There are risks of creating a disease outbreak by using various types of vaccines. these are mitigated by not vaccinating the painted dogs, only the domestic dogs where masses of research has been done on how they react and the probability of them developing the disease (minimal).
    Another risk would be not vaccinating enough domestic dogs. This is mitigated by strategic planning by PDC and having the clinics as part of their suite of services offered to the local community.


    Reports are written after every batch of clinics that are run and distributed to donors. During the project, WVI will be putting information on Facebook, Twitter and their website, with blogs if the vets have time to write one! Donors are listed on all reports, press releases & project website page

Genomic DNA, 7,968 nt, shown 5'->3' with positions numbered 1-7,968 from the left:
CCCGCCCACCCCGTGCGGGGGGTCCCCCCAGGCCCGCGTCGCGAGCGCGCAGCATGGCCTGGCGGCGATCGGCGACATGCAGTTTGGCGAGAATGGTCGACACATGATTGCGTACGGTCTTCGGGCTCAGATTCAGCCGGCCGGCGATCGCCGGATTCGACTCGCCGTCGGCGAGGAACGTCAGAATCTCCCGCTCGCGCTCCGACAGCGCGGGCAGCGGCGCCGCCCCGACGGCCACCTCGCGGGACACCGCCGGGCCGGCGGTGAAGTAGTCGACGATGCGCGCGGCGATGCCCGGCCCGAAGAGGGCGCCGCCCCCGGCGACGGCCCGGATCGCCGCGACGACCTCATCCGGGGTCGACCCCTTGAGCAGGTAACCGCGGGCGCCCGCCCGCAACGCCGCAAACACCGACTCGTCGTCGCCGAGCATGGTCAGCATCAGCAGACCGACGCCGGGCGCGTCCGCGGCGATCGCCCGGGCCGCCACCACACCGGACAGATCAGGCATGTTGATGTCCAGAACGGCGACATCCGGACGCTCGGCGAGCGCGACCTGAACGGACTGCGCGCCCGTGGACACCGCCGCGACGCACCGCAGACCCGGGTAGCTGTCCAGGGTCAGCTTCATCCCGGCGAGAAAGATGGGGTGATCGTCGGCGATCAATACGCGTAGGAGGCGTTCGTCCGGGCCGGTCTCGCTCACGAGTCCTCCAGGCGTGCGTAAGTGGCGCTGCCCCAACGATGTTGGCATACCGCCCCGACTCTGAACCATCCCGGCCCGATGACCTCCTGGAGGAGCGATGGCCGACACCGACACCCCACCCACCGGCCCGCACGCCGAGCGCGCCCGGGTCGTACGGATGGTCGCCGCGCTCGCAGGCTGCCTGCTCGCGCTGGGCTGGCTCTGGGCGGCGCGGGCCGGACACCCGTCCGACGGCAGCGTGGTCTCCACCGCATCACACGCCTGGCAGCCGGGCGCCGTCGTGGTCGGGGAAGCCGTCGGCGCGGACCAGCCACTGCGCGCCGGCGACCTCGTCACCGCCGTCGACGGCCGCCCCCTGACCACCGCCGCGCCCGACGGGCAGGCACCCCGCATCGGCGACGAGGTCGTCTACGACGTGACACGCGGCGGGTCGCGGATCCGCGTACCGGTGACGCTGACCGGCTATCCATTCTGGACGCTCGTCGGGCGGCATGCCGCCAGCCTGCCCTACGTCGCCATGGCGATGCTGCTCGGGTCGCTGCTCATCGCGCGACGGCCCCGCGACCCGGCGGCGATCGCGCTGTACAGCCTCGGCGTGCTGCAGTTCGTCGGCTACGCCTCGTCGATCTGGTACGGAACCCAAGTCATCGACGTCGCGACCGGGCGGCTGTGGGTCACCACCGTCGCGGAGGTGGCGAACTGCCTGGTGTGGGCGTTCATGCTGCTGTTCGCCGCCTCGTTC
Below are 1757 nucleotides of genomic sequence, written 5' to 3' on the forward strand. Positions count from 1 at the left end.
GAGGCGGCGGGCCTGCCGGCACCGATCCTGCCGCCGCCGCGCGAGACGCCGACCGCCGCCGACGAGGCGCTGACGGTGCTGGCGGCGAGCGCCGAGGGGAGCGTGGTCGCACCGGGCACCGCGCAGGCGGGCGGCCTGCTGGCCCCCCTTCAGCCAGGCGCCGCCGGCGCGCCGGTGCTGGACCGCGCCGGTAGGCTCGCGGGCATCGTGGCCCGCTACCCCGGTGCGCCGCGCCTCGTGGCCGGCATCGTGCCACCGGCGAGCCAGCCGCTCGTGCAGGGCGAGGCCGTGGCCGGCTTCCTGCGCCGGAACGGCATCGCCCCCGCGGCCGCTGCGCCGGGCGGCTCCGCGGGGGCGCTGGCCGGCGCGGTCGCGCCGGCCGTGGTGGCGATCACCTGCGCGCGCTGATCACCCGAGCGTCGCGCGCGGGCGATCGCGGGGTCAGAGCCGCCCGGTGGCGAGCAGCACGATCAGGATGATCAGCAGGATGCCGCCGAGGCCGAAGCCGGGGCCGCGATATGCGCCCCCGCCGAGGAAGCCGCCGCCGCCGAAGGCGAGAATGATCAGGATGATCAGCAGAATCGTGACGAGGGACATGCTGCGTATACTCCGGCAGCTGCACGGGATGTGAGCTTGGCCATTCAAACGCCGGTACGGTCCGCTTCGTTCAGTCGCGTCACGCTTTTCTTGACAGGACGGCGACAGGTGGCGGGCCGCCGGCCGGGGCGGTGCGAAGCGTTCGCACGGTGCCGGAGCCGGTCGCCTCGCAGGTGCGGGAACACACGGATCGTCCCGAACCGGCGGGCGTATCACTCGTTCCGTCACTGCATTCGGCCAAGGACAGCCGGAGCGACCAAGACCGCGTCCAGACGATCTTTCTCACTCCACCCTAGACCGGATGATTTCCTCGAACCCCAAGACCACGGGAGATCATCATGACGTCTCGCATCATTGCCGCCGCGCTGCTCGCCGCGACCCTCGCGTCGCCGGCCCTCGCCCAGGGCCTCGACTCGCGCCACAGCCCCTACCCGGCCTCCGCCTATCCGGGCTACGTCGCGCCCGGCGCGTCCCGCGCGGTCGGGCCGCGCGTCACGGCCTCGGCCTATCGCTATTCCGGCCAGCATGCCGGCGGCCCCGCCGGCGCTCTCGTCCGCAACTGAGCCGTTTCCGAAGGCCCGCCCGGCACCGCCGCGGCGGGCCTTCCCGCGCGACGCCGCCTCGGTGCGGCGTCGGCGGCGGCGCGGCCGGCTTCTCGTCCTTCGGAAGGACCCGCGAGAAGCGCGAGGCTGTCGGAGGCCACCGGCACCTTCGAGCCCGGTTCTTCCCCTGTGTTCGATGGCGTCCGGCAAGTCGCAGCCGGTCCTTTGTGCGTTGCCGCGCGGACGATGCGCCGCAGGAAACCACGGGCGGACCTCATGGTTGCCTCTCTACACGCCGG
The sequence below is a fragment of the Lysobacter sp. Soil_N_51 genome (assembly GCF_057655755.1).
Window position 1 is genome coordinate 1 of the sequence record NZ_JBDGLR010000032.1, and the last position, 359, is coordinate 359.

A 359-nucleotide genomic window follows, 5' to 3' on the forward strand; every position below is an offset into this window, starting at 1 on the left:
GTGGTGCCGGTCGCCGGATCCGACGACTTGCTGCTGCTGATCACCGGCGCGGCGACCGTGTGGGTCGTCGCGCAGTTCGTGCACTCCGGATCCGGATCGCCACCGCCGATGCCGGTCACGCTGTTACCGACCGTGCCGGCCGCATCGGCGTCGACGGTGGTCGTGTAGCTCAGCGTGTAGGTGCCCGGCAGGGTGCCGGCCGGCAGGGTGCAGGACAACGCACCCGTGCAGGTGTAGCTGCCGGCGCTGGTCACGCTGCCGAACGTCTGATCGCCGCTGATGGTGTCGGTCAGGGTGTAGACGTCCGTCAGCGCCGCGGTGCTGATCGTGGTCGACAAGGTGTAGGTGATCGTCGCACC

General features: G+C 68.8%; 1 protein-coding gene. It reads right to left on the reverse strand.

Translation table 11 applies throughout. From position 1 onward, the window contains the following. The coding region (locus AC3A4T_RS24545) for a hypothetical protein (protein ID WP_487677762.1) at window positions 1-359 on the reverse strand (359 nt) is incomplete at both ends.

• Budget

    Budget - Project Cost: £39,250

    Loading graph....
      Amount Heading Description
      £1,719 Zimbabwean team salaries for vets, drivers, clinic staff at the domestic dog clinics
      £2,000 vaccines Rabies and Canine Distemper Virus vaccine bought in country
      £4,020 antiparasitic treatment worm and flea treatments, donated by pharmaceutical companies
      £1,600 veterinary consumables everything from syringes, neuter kits, disinfectant, suture kits, cotton wool, antibiocs . Donated
      £23,585 International team 2 expert vets, 2 vet nurses, 2 trainee vets
      £6,326 development time spent making the clinics happen

    Current Funding / Pledges

    Source Amount
    Private individual £1,000 Conditional
  • Background